Purinergic modulation of glutamate transmission: An expanding role in stress-linked neuropathology


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Abstract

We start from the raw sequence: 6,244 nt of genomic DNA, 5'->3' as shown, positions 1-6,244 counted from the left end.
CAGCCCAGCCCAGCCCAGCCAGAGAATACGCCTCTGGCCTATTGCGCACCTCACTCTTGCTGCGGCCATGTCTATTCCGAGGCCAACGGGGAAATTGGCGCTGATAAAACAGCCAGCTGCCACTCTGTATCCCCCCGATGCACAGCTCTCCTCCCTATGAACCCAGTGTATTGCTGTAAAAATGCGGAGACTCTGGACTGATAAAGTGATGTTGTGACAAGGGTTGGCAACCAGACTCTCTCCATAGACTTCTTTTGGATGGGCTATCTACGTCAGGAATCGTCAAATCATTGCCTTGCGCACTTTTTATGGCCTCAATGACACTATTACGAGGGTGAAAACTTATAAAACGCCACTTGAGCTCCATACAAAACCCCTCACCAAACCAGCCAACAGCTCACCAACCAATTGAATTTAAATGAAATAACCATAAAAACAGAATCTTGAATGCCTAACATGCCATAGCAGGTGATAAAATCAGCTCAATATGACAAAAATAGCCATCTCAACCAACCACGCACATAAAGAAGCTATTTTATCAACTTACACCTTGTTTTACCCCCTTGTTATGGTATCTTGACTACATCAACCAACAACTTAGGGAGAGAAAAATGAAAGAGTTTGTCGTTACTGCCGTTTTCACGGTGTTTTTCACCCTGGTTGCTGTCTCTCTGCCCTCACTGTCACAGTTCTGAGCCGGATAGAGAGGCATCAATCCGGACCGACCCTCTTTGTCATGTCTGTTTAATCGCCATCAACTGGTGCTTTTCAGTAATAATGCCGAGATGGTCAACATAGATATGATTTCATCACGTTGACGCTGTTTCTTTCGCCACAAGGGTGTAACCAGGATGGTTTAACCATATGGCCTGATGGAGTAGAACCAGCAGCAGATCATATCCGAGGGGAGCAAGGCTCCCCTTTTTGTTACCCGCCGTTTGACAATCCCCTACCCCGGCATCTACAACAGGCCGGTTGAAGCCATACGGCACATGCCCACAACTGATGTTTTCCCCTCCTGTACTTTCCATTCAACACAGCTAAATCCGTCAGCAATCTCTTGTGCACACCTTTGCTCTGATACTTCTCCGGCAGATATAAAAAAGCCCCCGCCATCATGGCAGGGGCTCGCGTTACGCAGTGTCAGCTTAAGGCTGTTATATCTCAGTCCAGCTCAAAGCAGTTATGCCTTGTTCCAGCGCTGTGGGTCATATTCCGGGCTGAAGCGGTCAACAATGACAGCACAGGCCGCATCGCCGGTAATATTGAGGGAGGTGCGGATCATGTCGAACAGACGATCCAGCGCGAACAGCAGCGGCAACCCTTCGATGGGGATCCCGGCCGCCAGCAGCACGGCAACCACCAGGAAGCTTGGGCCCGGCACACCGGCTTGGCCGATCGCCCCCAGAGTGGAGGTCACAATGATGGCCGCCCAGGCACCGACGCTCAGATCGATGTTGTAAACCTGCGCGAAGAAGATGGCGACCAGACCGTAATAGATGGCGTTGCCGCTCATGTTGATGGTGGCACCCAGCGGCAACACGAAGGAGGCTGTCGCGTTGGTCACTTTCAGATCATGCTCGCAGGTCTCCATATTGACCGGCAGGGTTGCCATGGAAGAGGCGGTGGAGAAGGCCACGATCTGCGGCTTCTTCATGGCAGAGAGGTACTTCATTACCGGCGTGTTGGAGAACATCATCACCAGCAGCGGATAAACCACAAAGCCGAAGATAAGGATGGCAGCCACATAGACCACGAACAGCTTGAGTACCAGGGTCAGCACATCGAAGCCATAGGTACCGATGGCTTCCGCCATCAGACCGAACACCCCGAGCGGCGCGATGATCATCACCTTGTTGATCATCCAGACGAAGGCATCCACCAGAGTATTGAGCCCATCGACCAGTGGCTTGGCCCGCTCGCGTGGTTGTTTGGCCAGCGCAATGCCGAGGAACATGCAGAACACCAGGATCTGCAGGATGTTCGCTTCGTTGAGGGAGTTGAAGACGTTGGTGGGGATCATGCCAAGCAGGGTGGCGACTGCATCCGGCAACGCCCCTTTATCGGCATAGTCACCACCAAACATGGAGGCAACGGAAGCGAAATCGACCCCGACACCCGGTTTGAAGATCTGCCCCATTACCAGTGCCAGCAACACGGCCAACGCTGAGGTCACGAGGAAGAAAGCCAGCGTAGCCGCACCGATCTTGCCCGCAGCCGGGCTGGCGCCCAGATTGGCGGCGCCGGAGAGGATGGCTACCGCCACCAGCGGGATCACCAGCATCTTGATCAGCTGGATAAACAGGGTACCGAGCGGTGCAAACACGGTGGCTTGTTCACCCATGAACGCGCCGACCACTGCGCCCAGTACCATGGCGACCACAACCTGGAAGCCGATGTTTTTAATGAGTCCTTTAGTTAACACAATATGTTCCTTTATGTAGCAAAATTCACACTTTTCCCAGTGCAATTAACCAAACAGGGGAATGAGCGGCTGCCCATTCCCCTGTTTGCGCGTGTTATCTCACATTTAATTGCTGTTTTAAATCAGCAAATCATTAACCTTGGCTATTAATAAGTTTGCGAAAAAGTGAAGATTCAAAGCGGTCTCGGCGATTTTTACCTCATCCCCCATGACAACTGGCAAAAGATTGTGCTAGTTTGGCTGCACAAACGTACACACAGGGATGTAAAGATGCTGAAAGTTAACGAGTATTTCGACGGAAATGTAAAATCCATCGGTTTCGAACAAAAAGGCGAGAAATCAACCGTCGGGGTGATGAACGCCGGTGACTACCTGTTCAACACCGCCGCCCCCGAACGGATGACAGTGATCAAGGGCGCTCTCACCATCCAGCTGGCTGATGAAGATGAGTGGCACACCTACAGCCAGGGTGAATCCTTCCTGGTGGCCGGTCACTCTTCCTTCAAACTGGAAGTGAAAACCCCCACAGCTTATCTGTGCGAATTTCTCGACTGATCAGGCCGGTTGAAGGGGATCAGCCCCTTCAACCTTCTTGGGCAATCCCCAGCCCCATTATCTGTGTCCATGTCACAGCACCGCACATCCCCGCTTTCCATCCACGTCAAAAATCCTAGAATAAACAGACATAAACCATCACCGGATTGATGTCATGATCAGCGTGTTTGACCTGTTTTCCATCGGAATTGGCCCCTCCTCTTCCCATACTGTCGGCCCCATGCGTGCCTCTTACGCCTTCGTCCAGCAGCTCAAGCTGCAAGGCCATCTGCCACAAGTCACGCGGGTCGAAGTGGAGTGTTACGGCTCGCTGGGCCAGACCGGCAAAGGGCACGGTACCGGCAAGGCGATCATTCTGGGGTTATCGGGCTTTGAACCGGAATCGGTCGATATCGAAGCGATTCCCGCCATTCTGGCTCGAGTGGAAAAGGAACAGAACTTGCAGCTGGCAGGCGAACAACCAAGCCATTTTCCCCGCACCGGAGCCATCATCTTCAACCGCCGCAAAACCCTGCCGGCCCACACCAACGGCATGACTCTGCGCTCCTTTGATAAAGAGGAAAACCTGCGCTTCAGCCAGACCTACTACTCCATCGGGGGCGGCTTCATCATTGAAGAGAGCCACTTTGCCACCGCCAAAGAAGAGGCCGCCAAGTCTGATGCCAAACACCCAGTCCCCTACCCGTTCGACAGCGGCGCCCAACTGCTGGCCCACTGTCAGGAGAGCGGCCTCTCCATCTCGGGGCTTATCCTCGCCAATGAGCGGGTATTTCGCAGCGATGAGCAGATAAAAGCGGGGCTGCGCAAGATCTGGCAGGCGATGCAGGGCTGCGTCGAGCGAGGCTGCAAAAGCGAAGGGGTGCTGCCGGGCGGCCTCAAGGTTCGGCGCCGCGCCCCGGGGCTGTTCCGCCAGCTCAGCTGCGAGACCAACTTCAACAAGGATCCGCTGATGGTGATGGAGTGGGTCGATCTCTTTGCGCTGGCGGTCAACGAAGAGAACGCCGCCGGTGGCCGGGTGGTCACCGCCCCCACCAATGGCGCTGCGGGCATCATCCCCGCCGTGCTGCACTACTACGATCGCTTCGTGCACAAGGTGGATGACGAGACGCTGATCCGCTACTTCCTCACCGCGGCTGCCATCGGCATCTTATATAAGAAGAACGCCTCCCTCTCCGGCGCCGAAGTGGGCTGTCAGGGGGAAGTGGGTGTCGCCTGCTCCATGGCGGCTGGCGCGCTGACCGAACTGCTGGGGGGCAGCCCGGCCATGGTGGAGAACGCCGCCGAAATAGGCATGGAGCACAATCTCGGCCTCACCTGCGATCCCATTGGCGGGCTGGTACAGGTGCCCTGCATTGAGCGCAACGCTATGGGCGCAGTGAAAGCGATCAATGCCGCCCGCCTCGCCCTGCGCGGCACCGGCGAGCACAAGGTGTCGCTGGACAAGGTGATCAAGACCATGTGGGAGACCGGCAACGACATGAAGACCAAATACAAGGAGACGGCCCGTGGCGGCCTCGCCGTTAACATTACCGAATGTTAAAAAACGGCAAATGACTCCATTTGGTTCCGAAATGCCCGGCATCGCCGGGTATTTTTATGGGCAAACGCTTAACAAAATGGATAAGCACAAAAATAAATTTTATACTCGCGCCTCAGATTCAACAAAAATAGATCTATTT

HighlightsPurinergic signalling from neurons and glia are utilised to modulate glutamate transmission.Astrocytes and microglia monitor glutamate levels as indicators of synaptic activity and tissue insult.Stress is recognised to negatively affect glutamatergic signalling and glial function.Further investigation into how stress affects purinergic control of glutamate is required.Chronic stress has been extensively linked to disturbances in glutamatergic signalling. Emerging from this field of research is a considerable number of studies identifying the ability of purines at the pre-, post-, and peri-synaptic levels to tune glutamatergic neurotransmission. While the evidence describing purinergic control of glutamate has continued to grow, there has been relatively little attention given to how chronic stress modulates purinergic functions. The available research on this topic has demonstrated that chronic stress can not only disturb purinergic receptors involved in the regulation of glutamate neurotransmission, but also perturb glial-dependent purinergic signalling. This review will provide a detailed examining of the complex literature relating to glutamatergic-purinergic interactions with a focus on both neuronal and glial contributions. Once these detailed interactions have been described and contextualised, we will integrate recent findings from the field of stress research.

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